When I started researching about building additional garden beds for food growing I came across the idea of a geothermal air greenhouse while surfing youtube. I had heard of homes being heated/cooled with geothermal and understood it’s efficiency. I started researching the methods used. What struck me as odd is that geothermal homes use liquids, not air like the greenhouses I saw on youtube. Coming from a computer background, I understood the best way to cool a computer, was liquid, not air. Why then use air as the energy transport? I had to do more research.
I ended up watching a thermodynamics lecture series on youtube. This gave me a foundation for more work. Turns out that different substances have different heat properties. For example, to raise the temperature of water by one degree, you’d need about 4 times more energy than what you’d need to raise the temperature of air by one degree. This makes air quicker to heat up, but also quick to cool. Water on the other-hand takes much more energy to heat it up, but retains that energy longer.
I looked at how water is used in radiant heating applications. They use PEX tubing in 9″-spaced serpentine loops in the flooring. Heated water is pumped and the energy transfers bottom-up to the surrounding air. I decided to combine these principles in my greenhouse build. I would dig a hole, lay some PEX tubes through the earth and directly into my garden bed. The garden bed would then “radiant” heat the rest of the greenhouse.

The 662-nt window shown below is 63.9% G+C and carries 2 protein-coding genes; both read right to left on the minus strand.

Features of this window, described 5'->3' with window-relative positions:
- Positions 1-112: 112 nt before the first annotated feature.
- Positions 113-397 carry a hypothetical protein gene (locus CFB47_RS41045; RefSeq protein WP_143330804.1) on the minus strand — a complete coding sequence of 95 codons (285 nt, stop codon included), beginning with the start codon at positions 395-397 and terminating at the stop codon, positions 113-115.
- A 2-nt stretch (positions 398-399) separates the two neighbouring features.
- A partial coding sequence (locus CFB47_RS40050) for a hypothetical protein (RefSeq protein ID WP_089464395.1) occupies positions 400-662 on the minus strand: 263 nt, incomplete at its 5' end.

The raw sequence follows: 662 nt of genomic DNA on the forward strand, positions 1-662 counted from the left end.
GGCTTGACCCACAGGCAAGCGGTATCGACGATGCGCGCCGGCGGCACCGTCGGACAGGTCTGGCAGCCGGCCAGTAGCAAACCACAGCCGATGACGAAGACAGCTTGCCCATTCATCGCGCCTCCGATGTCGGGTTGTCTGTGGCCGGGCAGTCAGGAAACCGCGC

That was the theory then. I was wrong.
Temperatures in my area are now getting really cold at night. Much colder than the 15C that my tomatoes need to be happy. The outside temperatures have gotten as low as 1C. What about inside my greenhouse? Inside, I’ve seen it get to as low as 6C. The radiant heating effect is minimal. So was my experiment a failure? No. Not yet at least.
What I didn’t understand then, but understand more now, is the process of transpiration. Plants move water from the soil up to through the plant to the leaves. I thought I’d be keeping the roots warm, but I’m actually keeping the entire plant warm as it moves the warmer water from the soil up through the plant and out the leaves.
This is why when you want to cool the plant on a hot summer day, you water the soil, not the leaves!
This discovery lead me to the next: greenhouses that use geo air are actually ultimately using water. The plant will store the heat energy in the water inside the plant. It will get it from the soil, which is warmed by air, and it will get it from the ambient air around the plant but ultimately air is cooling/heating water. The above image illustrates how energy is passed around in both situations. There’s not much difference except this: water holds more energy. That means less movement, less digging and lower cost.
There’s still a lot of work to be done before I call the experiment a success. So far the results are positive, but I’ve got several more months of winter to go through.